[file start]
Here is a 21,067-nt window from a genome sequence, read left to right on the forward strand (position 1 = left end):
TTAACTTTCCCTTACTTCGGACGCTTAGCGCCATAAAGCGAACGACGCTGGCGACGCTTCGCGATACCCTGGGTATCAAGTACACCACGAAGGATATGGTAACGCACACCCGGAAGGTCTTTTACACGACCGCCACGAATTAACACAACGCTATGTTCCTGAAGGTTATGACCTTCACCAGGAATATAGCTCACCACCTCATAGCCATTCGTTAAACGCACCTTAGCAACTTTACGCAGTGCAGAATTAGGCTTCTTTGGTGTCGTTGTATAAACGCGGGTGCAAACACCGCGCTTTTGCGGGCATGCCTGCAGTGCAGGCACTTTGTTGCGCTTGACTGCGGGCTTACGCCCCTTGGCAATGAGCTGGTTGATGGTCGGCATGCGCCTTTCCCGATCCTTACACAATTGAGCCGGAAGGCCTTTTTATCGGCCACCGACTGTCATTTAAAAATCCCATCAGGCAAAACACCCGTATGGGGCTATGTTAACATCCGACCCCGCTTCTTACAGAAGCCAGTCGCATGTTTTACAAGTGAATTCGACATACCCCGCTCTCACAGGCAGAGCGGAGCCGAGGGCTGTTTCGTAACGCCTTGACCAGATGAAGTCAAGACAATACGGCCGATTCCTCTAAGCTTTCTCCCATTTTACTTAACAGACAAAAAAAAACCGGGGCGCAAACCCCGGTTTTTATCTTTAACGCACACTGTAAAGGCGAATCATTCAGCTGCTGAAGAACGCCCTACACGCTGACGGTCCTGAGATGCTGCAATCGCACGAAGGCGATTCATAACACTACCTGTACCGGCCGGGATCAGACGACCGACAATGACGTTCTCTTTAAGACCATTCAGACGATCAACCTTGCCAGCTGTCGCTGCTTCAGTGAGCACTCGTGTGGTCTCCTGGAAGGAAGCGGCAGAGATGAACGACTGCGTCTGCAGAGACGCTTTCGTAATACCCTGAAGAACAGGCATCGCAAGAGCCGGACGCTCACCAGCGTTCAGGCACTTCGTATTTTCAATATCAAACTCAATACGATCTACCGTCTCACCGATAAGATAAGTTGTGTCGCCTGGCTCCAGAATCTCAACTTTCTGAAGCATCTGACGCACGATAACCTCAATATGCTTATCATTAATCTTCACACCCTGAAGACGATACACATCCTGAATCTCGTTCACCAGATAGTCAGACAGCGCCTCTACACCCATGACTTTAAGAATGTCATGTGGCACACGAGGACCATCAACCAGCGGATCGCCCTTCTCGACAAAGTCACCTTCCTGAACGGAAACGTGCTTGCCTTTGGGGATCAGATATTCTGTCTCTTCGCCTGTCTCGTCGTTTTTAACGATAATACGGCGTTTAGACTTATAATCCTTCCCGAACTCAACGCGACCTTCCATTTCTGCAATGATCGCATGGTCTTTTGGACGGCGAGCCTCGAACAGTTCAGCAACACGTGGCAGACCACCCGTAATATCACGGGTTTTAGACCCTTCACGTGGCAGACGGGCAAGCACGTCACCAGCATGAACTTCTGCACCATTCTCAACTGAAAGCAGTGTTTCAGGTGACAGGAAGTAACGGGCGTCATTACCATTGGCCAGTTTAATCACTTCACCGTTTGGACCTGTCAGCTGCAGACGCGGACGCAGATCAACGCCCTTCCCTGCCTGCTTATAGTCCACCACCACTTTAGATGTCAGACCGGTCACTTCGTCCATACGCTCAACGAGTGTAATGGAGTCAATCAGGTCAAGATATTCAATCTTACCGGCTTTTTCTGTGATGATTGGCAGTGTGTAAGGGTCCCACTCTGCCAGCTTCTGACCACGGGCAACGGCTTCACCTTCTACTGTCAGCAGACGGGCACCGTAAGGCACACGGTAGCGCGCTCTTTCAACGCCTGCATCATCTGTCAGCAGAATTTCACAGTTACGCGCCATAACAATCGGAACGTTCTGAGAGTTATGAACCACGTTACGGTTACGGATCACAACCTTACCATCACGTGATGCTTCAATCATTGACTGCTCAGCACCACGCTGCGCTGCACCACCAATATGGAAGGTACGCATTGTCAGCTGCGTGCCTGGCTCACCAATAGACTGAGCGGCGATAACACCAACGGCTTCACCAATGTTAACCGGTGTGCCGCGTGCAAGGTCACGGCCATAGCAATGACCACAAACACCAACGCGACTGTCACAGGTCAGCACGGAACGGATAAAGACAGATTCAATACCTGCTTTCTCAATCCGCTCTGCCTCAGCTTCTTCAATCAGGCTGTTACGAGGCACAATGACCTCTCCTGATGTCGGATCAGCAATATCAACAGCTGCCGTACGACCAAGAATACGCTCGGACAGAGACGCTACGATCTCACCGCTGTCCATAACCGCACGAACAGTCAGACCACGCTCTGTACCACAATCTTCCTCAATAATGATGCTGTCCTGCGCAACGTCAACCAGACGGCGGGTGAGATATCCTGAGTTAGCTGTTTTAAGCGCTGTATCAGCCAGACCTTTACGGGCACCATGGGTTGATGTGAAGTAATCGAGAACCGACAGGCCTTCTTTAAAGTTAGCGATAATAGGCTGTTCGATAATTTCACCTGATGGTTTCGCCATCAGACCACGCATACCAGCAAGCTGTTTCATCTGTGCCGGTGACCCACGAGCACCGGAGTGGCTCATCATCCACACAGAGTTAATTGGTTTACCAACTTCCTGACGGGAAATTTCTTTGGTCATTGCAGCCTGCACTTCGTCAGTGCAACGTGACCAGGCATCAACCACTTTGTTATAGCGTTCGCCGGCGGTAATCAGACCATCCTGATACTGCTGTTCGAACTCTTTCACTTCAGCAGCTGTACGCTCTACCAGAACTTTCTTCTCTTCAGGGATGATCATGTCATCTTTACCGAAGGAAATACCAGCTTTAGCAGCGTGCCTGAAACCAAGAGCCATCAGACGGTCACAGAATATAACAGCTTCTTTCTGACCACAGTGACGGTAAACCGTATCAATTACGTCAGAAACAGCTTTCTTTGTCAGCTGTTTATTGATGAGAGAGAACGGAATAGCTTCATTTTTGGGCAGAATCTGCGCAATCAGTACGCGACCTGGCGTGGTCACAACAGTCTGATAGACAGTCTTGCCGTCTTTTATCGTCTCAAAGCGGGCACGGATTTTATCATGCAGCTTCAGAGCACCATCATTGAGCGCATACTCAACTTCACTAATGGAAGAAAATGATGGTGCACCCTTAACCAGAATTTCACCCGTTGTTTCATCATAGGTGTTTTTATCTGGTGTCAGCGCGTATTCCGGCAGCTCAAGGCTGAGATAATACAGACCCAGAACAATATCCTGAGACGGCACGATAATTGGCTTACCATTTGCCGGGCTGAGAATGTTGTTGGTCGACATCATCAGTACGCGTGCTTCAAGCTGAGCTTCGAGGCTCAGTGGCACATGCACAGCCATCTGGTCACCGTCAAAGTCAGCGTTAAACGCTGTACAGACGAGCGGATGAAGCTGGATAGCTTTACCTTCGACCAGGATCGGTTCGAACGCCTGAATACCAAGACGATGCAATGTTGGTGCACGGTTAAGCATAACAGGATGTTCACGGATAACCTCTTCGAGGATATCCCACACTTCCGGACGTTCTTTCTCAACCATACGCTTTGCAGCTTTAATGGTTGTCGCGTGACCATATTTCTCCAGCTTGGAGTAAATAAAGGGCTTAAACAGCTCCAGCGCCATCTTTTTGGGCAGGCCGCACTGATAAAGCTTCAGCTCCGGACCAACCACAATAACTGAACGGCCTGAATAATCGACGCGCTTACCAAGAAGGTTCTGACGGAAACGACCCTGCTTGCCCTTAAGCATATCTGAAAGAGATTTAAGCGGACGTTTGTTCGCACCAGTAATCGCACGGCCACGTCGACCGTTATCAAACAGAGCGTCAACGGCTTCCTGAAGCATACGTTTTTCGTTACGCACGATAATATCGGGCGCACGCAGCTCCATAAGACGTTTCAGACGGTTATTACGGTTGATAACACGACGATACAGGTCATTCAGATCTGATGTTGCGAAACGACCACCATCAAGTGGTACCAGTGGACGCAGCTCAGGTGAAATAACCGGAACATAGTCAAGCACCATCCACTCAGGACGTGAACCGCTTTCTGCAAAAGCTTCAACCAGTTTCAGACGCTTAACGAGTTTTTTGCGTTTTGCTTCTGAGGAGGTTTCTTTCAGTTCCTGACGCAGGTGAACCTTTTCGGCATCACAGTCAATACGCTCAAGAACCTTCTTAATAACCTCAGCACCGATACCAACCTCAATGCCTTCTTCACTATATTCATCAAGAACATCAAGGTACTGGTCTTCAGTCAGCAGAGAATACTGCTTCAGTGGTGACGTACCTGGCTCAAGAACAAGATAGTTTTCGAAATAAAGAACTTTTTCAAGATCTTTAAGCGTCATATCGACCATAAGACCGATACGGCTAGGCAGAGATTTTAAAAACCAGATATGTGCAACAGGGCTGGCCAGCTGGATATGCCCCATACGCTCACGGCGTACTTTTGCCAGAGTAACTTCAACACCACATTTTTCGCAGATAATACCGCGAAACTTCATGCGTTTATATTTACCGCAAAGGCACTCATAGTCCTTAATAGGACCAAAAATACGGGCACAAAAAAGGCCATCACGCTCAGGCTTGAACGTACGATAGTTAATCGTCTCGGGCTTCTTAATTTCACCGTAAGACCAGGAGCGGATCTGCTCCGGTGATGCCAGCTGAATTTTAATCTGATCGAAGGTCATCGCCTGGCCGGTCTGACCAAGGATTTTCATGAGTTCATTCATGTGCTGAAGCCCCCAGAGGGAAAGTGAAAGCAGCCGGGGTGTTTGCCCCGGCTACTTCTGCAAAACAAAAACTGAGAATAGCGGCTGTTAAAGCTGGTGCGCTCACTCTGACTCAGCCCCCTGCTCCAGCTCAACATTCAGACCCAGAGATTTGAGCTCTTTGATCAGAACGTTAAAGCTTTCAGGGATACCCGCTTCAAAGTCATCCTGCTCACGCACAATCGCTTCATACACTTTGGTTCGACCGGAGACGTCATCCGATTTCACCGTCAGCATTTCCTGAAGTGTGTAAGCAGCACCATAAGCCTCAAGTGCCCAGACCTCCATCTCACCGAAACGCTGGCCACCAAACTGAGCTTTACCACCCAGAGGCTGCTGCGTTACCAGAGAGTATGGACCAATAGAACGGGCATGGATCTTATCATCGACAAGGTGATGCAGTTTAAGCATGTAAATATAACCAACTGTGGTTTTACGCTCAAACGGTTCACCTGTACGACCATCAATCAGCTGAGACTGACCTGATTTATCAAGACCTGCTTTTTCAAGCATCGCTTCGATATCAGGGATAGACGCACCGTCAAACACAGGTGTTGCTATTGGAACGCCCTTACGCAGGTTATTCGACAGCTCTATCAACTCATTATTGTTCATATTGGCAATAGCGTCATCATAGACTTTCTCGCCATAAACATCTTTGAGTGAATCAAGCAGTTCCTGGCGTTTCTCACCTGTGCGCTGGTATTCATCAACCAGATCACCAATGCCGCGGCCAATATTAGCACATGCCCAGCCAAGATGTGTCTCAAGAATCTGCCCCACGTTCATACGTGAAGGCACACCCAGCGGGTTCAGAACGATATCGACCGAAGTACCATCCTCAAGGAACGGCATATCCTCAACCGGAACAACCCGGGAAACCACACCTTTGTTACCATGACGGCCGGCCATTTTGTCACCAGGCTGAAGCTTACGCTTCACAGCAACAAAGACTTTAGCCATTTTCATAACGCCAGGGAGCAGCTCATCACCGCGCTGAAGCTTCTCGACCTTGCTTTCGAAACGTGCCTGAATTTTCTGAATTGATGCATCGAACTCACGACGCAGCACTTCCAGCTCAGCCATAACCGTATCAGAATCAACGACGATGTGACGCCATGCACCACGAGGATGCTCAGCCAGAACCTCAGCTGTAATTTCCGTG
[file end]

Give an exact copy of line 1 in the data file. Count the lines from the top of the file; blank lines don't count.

Here is a 21,067-nt window from a genome sequence, read left to right on the forward strand (position 1 = left end):